The highest-grossing silent comedy, The Gold Rush was the film he wanted to be remembered for, Chaplin said. What's little remembered is the Tramp's tramping around off-screen with leading ladies. His relationships (at least 12) and occasionally resulting marriages (four) then shadowed his films, but are now eclipsed by their enduring genius.
Chaplin's choice for actress in the Klondike comedy was Lillita McMurray, who'd been in his 1921 picture The Kid. Publicists had rechristened her Lita Grey, 19. But she was actually 16 when she collapsed some months into shooting on the set in 1924, eight weeks pregnant with Chaplin's child. Encouraged by her lawyer uncle, Chaplin shotgun-married her in Mexico.
Carole Lombard, future star of '30s screwball comedies, auditioned to replace Grey, but Chaplin cast Georgia Hale as the dancehall girl after seeing her in Josef von Sternberg's The Salvation Hunters. (Hale nearly starred in City Lights, too, when Chaplin shot tests of her while considering replacing Virginia Cherrill.)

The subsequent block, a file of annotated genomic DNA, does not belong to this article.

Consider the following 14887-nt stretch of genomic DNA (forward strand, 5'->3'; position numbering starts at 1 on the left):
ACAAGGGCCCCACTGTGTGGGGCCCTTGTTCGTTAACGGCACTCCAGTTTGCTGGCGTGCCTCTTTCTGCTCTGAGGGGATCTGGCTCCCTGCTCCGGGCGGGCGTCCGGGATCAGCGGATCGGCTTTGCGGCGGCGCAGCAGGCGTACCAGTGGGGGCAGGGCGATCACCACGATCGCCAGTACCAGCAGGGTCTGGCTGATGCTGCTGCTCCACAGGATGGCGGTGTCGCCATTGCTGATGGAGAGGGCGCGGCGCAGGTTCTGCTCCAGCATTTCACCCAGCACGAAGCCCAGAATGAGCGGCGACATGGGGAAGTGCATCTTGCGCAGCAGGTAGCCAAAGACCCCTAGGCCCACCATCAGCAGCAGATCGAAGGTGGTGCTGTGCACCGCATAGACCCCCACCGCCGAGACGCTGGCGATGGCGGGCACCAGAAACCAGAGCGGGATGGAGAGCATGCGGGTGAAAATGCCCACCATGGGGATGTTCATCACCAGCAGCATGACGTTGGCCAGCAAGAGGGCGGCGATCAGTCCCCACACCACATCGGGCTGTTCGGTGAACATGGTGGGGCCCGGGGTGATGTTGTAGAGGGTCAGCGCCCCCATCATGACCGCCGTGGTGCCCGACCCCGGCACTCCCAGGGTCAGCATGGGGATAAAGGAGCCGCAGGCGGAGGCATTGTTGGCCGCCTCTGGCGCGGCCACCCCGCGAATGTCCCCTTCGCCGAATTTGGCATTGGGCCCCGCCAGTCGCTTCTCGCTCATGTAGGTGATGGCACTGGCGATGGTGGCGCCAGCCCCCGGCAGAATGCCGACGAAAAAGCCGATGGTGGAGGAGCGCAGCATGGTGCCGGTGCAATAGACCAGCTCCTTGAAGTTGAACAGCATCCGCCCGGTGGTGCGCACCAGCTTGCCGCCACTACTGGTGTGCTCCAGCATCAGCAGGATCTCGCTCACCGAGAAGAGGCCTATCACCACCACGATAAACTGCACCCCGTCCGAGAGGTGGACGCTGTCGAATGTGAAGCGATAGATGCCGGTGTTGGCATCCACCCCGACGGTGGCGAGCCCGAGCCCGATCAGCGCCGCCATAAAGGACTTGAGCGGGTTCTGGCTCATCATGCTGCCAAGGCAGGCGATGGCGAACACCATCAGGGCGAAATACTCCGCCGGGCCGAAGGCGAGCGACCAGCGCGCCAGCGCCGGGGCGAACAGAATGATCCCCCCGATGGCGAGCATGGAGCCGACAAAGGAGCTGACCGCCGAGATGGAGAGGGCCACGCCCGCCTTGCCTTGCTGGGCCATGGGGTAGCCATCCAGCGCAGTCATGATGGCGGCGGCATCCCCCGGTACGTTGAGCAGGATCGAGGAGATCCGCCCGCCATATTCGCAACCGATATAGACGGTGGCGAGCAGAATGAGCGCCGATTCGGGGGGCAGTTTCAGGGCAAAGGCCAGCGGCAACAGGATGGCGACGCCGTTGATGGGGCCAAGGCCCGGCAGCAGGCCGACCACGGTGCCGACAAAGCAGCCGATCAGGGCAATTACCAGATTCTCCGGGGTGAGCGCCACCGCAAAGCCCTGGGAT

Hale later recalled Chaplin's countless retakes for the scene between the girl and her paramour Jack—eventually, “I was in a rage and I really slapped him awfully hard across the face and that was the take that Charlie really wanted.” They had an affair during filming and Hale claimed their climactic kiss, between the Tramp and “Georgia,” was genuine. But when Chaplin recut the film for a 1942 re-release, he removed the kiss.
Chaplin and Grey's marriage quickly soured. Her uncle behind her, she filed for divorce in 1927, threatening to name five actresses who'd slept with her husband; the scandal roared through the press and the settlement was the largest Hollywood had seen.
Decades later, Grey recalled the famous scene of Chaplin and co-star Mack Swain eating shoes—they were licorice and, with all the retakes, the two “got violently ill from eating so many … they called off production for several days.” When The Gold Rush hit cinemas in the summer of 1925, though, only viewers were in danger of feeling sick: the Berlin-premiere audience applauded Chaplin's “dance of the dinner rolls” for so long that the film was rewound and replayed, while the BBC recorded 10 straight minutes of audience laughter during one screening.
Fri, Apr 6 – Sun, Apr 8
Directed by Charlie Chaplin
Metro Cinema at the Garneau
Originally released: 1925